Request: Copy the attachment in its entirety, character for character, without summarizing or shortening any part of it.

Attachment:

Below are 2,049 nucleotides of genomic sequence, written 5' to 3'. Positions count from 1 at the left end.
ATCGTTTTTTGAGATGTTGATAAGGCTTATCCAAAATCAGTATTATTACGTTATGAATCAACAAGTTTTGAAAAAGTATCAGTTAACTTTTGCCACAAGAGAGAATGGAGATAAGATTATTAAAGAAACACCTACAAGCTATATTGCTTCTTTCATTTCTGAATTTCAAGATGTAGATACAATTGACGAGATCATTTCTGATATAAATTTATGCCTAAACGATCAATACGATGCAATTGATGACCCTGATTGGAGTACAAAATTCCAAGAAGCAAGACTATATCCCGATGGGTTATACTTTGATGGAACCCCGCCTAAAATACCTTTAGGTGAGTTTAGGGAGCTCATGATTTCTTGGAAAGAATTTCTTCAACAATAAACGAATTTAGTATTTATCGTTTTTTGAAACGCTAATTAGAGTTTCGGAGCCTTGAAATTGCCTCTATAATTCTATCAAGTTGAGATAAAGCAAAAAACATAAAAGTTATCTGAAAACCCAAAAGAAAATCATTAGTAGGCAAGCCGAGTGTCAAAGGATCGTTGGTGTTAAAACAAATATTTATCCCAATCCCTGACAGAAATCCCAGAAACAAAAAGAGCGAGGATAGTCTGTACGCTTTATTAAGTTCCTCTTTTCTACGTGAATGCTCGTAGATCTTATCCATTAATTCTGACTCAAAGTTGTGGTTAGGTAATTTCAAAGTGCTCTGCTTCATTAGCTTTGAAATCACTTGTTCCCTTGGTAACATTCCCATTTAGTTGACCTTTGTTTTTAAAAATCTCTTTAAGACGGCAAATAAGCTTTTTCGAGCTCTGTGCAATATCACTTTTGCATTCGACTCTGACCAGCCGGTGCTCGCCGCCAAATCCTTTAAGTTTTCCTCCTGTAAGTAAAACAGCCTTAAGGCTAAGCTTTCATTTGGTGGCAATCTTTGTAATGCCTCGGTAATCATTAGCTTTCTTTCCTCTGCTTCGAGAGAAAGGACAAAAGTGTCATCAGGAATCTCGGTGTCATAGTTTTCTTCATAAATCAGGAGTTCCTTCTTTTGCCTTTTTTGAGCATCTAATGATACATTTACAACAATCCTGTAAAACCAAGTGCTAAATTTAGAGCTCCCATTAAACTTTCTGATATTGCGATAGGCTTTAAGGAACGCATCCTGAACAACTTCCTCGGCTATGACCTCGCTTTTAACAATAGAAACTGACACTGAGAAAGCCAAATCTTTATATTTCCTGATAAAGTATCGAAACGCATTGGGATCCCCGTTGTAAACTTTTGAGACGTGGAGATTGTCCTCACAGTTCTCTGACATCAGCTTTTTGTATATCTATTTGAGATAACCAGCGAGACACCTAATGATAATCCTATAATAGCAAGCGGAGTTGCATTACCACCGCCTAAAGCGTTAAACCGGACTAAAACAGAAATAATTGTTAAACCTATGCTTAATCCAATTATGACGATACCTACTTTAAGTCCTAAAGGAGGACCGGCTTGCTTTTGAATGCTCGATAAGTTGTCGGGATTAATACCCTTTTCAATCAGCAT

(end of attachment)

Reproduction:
Below are 2,049 nucleotides of genomic sequence, written 5' to 3'. Positions count from 1 at the left end.
ATCGTTTTTTGAGATGTTGATAAGGCTTATCCAAAATCAGTATTATTACGTTATGAATCAACAAGTTTTGAAAAAGTATCAGTTAACTTTTGCCACAAGAGAGAATGGAGATAAGATTATTAAAGAAACACCTACAAGCTATATTGCTTCTTTCATTTCTGAATTTCAAGATGTAGATACAATTGACGAGATCATTTCTGATATAAATTTATGCCTAAACGATCAATACGATGCAATTGATGACCCTGATTGGAGTACAAAATTCCAAGAAGCAAGACTATATCCCGATGGGTTATACTTTGATGGAACCCCGCCTAAAATACCTTTAGGTGAGTTTAGGGAGCTCATGATTTCTTGGAAAGAATTTCTTCAACAATAAACGAATTTAGTATTTATCGTTTTTTGAAACGCTAATTAGAGTTTCGGAGCCTTGAAATTGCCTCTATAATTCTATCAAGTTGAGATAAAGCAAAAAACATAAAAGTTATCTGAAAACCCAAAAGAAAATCATTAGTAGGCAAGCCGAGTGTCAAAGGATCGTTGGTGTTAAAACAAATATTTATCCCAATCCCTGACAGAAATCCCAGAAACAAAAAGAGCGAGGATAGTCTGTACGCTTTATTAAGTTCCTCTTTTCTACGTGAATGCTCGTAGATCTTATCCATTAATTCTGACTCAAAGTTGTGGTTAGGTAATTTCAAAGTGCTCTGCTTCATTAGCTTTGAAATCACTTGTTCCCTTGGTAACATTCCCATTTAGTTGACCTTTGTTTTTAAAAATCTCTTTAAGACGGCAAATAAGCTTTTTCGAGCTCTGTGCAATATCACTTTTGCATTCGACTCTGACCAGCCGGTGCTCGCCGCCAAATCCTTTAAGTTTTCCTCCTGTAAGTAAAACAGCCTTAAGGCTAAGCTTTCATTTGGTGGCAATCTTTGTAATGCCTCGGTAATCATTAGCTTTCTTTCCTCTGCTTCGAGAGAAAGGACAAAAGTGTCATCAGGAATCTCGGTGTCATAGTTTTCTTCATAAATCAGGAGTTCCTTCTTTTGCCTTTTTTGAGCATCTAATGATACATTTACAACAATCCTGTAAAACCAAGTGCTAAATTTAGAGCTCCCATTAAACTTTCTGATATTGCGATAGGCTTTAAGGAACGCATCCTGAACAACTTCCTCGGCTATGACCTCGCTTTTAACAATAGAAACTGACACTGAGAAAGCCAAATCTTTATATTTCCTGATAAAGTATCGAAACGCATTGGGATCCCCGTTGTAAACTTTTGAGACGTGGAGATTGTCCTCACAGTTCTCTGACATCAGCTTTTTGTATATCTATTTGAGATAACCAGCGAGACACCTAATGATAATCCTATAATAGCAAGCGGAGTTGCATTACCACCGCCTAAAGCGTTAAACCGGACTAAAACAGAAATAATTGTTAAACCTATGCTTAATCCAATTATGACGATACCTACTTTAAGTCCTAAAGGAGGACCGGCTTGCTTTTGAATGCTCGATAAGTTGTCGGGATTAATACCCTTTTCAATCAGCAT